[Not to mention, “fixing something in architecture is cheaper” assumes (1) that the architecture is communicated, interpreted and implemented carefully and successfully, (2) that new bugs aren’t introduced at every translation layer because the architects abandon their responsibility to follow-through, and (3) that they anticipated and addressed every implementation issue.]
“But if you just invited the UX designers/researchers before starting to talk about product features and ideas, you’ll have a much wider palette of well-designed ideas to work from.”  Yes, that’s potentially true – if your designers have a clear idea what the target users need – or if the researchers can turn around actionable findings in a short timeframe – or your UX bigots don’t throw cold water on every speculative idea and colour the conversation with “how crappy everyone but me is”.  That dude is real fun at parties.
We love working with that guy
Are you one of these people I’m picking on?  Are you sufficiently pissed off yet?  OK, good – then we’re getting close to a defensive wound we’re all still harbouring.  Which is the right time to clarify: I absolutely appreciate working with folks who are aligned to our business priorities, and work to get us actionable results in a timely manner that are relevant to the business problem we’re facing.  I’ve spent decades now working with security and usability geeks, and some I’ve found to be extremely helpful.  Some I’ve found less so.  Guess which ones I’ve heard complain like this?
Here’s the pitch from a Product Manager to everyone who’s vying to get a seat at the table: I don’t have enough room at the table to entertain everyone’s ego.  You ever try to drive an effective decision-making body when the room (or conference bridge) is stuffed so bad, it looks like a clown car?
It's a fun ride until you can't breathe
It’s a fun ride until you can’t breathe
Those who I invite to the table are effective collaborators.  If you have a concern, make sure it’s the most important thing on your plate, make sure it’s something I can understand, and make damn sure it’s something that’s going to have an impact on our business results.  Every time you spend your precious ante on “but what if…” and not “here’s a problem and here are all the possible/feasible/useful solutions, depending on your priorities”, your invitation to the next conversation fades like Marty McFly’s family in that photo.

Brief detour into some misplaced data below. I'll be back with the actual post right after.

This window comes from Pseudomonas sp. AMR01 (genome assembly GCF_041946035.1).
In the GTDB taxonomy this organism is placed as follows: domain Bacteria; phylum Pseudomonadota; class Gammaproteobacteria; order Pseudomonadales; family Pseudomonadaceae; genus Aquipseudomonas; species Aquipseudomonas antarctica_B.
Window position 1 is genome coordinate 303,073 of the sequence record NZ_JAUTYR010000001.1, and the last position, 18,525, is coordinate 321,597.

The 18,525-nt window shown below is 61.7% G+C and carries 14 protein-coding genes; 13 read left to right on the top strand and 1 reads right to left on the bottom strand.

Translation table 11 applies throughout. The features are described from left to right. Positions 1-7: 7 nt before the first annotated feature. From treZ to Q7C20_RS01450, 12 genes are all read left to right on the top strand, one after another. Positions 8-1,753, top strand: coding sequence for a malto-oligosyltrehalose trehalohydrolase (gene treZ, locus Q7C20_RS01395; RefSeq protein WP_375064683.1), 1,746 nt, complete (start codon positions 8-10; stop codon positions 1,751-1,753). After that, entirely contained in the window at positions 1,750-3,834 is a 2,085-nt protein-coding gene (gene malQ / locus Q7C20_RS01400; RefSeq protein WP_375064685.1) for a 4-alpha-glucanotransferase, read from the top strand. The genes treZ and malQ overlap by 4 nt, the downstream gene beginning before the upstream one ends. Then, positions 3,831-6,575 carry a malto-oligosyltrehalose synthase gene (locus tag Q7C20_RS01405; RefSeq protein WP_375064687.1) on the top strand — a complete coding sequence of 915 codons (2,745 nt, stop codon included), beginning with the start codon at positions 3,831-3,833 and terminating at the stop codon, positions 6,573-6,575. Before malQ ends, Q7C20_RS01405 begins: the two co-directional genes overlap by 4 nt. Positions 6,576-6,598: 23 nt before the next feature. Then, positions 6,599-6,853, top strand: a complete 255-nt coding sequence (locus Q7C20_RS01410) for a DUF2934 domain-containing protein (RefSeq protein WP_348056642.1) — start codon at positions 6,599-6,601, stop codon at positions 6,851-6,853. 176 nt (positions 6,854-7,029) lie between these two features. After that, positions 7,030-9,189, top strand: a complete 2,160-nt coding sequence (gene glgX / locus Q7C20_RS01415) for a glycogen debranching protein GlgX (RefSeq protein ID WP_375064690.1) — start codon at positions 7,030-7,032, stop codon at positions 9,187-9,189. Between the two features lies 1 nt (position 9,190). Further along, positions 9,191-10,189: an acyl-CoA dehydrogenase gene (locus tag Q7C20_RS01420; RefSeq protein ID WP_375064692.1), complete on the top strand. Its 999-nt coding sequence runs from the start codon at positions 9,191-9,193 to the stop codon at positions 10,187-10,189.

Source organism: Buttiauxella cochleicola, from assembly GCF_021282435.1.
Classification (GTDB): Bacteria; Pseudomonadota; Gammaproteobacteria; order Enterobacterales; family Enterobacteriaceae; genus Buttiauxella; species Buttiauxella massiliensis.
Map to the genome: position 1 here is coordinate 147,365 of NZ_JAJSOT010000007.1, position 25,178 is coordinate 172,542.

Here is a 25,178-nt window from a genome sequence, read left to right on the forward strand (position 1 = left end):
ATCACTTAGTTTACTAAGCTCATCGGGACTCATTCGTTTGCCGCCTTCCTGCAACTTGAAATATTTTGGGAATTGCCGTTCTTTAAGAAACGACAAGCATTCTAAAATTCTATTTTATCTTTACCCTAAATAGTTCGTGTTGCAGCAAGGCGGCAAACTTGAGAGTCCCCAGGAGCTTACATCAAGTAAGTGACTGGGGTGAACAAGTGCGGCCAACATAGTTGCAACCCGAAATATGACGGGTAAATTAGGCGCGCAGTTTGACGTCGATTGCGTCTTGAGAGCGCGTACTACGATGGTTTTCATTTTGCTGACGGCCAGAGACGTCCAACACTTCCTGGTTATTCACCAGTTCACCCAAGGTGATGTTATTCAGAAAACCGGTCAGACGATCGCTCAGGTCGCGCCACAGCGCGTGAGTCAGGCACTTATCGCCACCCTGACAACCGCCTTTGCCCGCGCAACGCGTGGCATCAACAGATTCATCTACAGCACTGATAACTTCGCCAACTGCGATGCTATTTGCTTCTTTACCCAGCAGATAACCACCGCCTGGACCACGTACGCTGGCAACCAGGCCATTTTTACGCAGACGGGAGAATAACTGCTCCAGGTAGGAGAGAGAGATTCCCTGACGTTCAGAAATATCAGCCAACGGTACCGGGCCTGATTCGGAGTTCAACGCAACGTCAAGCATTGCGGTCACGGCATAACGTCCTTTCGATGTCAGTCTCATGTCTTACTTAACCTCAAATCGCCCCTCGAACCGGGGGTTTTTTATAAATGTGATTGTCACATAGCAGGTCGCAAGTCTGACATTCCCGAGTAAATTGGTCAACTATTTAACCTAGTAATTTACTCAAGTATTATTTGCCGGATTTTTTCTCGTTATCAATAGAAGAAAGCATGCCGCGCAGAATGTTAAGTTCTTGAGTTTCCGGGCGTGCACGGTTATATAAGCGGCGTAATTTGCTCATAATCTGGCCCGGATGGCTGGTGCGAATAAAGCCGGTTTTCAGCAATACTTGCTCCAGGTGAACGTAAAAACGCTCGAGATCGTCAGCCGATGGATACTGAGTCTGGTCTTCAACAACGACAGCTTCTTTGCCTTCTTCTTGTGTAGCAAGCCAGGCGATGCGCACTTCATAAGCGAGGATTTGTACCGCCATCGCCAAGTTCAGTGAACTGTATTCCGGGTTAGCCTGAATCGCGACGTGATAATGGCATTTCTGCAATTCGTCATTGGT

The “-ity” Echo Chamber

What Kicked Off This Rant

I watch a blog at work that lectures about all the reasons why they’re wrong about this blogger’s pet subjects – design, UX, research, many of the secondary aspects of quality of a piece of software (much like security and privacy are secondary quality characteristics of technology projects). Overlong weekly screeds with tons of footnoted research to “prove” the points.


Like a dozen per post.

No, seriously.

Then the fawning praise comes in from the people in the same field who all already agree with the points being made, and feel like their voice is being amplified and broadcast.

Only it ain’t. When your readership is the Echo Choir, I’m sure the adulation and affirmation that you’re “right” feels great, but does any of that advocacy translate into changing the minds of the folks who actually hold the power to implement (or ignore) your demands?

Echo Chamber

Continue reading “The “-ity” Echo Chamber”

See me speak at PDMA on UX for Product Managers (May 15th)

By the way, this Thursday I’ll be joining a panel of UX geeks talking at the Product Managers Association of Portland on “User Experience – What’s the Big Deal?”  I’m going in as the resident hybrid – UX geek and Product Owner, giving me the superpower to empathize with both halves of my brain when I do a crappy job for each of them. 🙂

Here’s a twist: I finally found a use for those “view this email in a browser”, because for some reason the PDMA doesn’t have a URL-able web page describing the logistics for this event:


Hey, it’s a low-cost gathering of PO’s and PM’s getting together at the Lucky Lab for beer, food and some interesting conversation.  How bad could it be?